Serious scholarship on the history of Communist Parties has been experiencing a major upswing. Literature was never exactly in short supply. But its value was invariably vitiated by the ingenuousness of its bias, in which the official apologetics of the Communist Parties’ own accounts was matched by the ritual hostility of the Cold War monographs. Of course, there have always been exceptions, from a critical leftist or liberal academic point of view, which have raised themselves above the usual routines of simplistically politicized understanding. Paolo Spriano’s volumes on the pci are rightly invoked as a rare example of an independently minded official history, and we might add the monographs of Werner Angress and Hermann Weber on the kpd, Joseph Rothschild on the Bulgarian Party, Gordon Skilling on the Czechoslovak, Leslie Macfarlane on the British, Joseph Starobin on the American, and a handful of others. Similarly, there are a number of older memoirs distinguished both by the detail of their reportage and the honesty of their observations, including those by Wolfgang Leonhard, Ernst Fischer and Jules Humbert-Droz.footnote1 But such cases are few and far between, thinly scattered across the many affiliated parties of the Third International.
More recently things have begun to change. In the five years since Perry Anderson published a notably critical survey of the field, a wealth of
Of course, this intellectual conjuncture is an extraordinarily complicated one, and to define its characteristics more adequately a wider range of influences would have to be adduced, from the impact of the post-sixties feminisms to the relentlessly anti-reductionist logic of most Marxist discussions since the earlier 1970s, and more specific factors like the increasingly pervasive influence of Gramsci and the enduring impact of the politics described in the later 1970s as Eurocommunism. But the upshot has been an impressive battery of historical publication,
A striking feature of this process has been the extent to which the history of the Comintern itself has been passed by. We are still dependent on the relevant parts of E. H. Carr’s History of Soviet Russia (1950–1978) and its two supplementary volumes, Twilight of the Comintern 1930–1935 (1982) and The Comintern and the Spanish Civil War (1984), for a detailed guide through the labyrinth of the Third International’s history and sources. There are a number of older monographs dealing with particular aspects, and a variety of sporadically useful but frequently unreliable publications originating in the Hoover Institution, but still very little that allows us to piece together a reasonably complete picture of the Comintern’s basic organization and activities during its life as a whole.footnote7 Even Claudin’s meticulous critique, which is the most satisfying general account of the Comintern as such, has little to say about organizational matters, large areas of Communist political practice, or major geographi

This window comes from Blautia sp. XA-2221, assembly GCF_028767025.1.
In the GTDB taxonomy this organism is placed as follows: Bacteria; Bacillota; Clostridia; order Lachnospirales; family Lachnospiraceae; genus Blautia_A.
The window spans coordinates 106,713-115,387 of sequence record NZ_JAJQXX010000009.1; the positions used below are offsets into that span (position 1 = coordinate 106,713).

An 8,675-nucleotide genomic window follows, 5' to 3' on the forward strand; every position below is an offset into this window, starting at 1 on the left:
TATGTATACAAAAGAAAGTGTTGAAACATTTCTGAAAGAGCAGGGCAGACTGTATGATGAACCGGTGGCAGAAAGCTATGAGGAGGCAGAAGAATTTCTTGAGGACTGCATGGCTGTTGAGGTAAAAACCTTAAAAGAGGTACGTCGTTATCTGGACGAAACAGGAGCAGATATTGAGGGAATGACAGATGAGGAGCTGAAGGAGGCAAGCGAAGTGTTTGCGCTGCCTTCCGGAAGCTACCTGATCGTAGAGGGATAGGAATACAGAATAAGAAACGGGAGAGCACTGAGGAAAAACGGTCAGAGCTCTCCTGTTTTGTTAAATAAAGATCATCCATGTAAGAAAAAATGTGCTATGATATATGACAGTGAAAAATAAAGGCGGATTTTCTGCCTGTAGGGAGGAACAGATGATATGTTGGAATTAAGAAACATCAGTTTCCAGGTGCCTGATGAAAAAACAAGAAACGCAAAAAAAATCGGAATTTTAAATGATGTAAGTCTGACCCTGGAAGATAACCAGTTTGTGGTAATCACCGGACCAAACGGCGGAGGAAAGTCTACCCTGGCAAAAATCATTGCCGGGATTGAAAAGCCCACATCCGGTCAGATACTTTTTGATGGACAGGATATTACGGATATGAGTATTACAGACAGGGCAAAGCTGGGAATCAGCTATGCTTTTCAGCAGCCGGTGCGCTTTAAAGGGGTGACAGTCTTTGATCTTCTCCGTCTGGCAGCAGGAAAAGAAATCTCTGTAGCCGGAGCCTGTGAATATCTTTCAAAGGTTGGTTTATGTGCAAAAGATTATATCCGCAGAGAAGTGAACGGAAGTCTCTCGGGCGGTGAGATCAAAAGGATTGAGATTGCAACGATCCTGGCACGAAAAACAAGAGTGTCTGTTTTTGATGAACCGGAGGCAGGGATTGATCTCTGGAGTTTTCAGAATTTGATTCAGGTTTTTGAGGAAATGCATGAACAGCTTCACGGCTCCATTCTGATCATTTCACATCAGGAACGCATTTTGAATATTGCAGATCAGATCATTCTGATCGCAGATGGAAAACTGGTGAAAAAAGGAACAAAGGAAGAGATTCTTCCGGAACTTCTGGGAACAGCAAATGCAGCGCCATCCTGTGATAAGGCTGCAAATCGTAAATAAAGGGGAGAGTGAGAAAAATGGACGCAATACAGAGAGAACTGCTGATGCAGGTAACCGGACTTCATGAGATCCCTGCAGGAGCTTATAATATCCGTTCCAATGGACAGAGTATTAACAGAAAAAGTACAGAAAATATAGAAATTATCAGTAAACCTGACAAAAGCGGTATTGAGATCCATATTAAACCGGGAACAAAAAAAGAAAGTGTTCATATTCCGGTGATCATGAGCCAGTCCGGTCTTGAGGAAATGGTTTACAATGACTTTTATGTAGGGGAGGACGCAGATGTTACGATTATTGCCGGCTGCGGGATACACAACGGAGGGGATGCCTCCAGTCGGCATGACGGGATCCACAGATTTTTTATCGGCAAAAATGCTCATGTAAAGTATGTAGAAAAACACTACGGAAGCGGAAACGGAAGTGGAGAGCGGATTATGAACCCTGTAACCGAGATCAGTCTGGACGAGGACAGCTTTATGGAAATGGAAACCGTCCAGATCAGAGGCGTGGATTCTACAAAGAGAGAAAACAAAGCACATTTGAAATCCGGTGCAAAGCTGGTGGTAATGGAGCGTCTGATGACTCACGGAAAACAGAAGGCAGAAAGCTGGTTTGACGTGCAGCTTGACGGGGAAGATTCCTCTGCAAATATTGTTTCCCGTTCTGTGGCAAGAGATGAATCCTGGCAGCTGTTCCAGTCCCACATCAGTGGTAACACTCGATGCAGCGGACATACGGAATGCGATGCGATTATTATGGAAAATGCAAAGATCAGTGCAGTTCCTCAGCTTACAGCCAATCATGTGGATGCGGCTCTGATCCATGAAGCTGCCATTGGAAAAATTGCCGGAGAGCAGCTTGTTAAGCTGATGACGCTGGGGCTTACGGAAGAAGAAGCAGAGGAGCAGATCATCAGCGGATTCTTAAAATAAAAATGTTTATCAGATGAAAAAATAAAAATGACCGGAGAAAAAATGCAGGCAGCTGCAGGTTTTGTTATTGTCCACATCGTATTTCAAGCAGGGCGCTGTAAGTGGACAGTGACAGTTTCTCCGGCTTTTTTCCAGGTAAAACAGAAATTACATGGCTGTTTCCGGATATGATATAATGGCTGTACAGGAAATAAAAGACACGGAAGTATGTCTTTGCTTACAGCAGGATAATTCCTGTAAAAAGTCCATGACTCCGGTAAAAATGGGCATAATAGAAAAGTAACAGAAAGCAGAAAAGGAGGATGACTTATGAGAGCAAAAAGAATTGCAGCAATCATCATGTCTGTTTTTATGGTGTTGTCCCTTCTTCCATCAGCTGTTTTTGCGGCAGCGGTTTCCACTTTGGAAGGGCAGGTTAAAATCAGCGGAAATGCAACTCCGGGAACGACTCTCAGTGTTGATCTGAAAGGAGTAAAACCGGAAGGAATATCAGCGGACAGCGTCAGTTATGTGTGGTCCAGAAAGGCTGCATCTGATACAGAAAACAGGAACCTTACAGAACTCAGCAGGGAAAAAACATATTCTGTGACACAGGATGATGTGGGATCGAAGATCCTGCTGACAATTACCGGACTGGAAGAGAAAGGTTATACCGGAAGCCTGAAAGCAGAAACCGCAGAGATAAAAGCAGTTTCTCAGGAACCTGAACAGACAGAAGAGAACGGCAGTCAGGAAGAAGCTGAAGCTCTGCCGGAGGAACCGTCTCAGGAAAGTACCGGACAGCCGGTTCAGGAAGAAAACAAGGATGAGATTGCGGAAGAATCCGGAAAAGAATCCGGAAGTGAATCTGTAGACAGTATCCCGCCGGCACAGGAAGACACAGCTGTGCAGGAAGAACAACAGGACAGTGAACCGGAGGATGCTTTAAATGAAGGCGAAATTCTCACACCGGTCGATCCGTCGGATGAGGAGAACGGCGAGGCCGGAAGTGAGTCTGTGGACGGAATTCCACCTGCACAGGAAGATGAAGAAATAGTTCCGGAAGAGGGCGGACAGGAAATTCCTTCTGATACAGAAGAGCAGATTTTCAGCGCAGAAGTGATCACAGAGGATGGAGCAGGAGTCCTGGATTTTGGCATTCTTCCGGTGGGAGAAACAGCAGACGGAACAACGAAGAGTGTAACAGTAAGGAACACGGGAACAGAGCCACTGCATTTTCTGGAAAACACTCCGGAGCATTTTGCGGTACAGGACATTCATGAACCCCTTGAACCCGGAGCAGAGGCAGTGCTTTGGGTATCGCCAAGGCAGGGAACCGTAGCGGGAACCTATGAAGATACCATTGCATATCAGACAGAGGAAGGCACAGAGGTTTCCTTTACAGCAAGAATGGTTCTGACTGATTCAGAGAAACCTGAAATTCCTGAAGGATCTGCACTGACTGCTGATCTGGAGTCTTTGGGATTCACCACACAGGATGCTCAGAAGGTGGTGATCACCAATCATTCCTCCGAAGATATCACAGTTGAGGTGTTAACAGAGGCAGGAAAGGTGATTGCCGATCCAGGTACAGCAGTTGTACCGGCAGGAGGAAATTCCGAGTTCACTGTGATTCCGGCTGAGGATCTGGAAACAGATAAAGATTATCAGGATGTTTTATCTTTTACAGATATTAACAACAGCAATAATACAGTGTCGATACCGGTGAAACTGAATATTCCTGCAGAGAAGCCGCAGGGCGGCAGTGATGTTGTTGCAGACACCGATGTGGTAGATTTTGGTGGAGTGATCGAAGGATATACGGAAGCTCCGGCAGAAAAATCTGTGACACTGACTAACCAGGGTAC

Accordingly, the high quality of current research on the individual cps makes the time especially propitious for a critical and imaginative revisiting of the history of the International, and this makes the appearance of Paolo Spriano’s excellent new book all the more welcome.footnote＊ Its formal scope is a detailed account of the international dimension of Communist politics in the 1930s and 1940s—‘from the last Congress of the Third International (1935) to the dissolution of that organization in 1943, from the years of the wartime Resistance to the establishment of a new organ, the so-called Cominform, which opened a new historical phase (1947–48)’ (p. 1). Broadly speaking, the analysis alternates between two ‘levels’ or perspectives: that of the Soviet Union itself, or properly speaking of Stalin, and that of the Communist Parties on the ground. It is organized basically as an analytical narrative, mounted via careful assessments of the state of our knowledge on the different moments of Communist history in this period, in ‘a sort of dialogue with the conclusions and hypotheses of the abundant available literature’ (p. 2). This is not the least of the book’s virtues, because, like the translation of the author’s previous book on Gramsci’s prison years, it provides some preliminary access to materials in Italian, which are by far the richest for the study of the international Communist movement in the period after 1928. The vogue for Eurocommunism and the more lasting fascination with Gramsci have brought a thin selection of these materials into English. But Spriano opens a window onto a much larger universe of discussion, comprising not only an enormous amount of party-oriented scholarship, but also large numbers of memoirs, translations from Russian and East European languages, the deliberate exposure of the movement’s history to a larger public, and the concerted political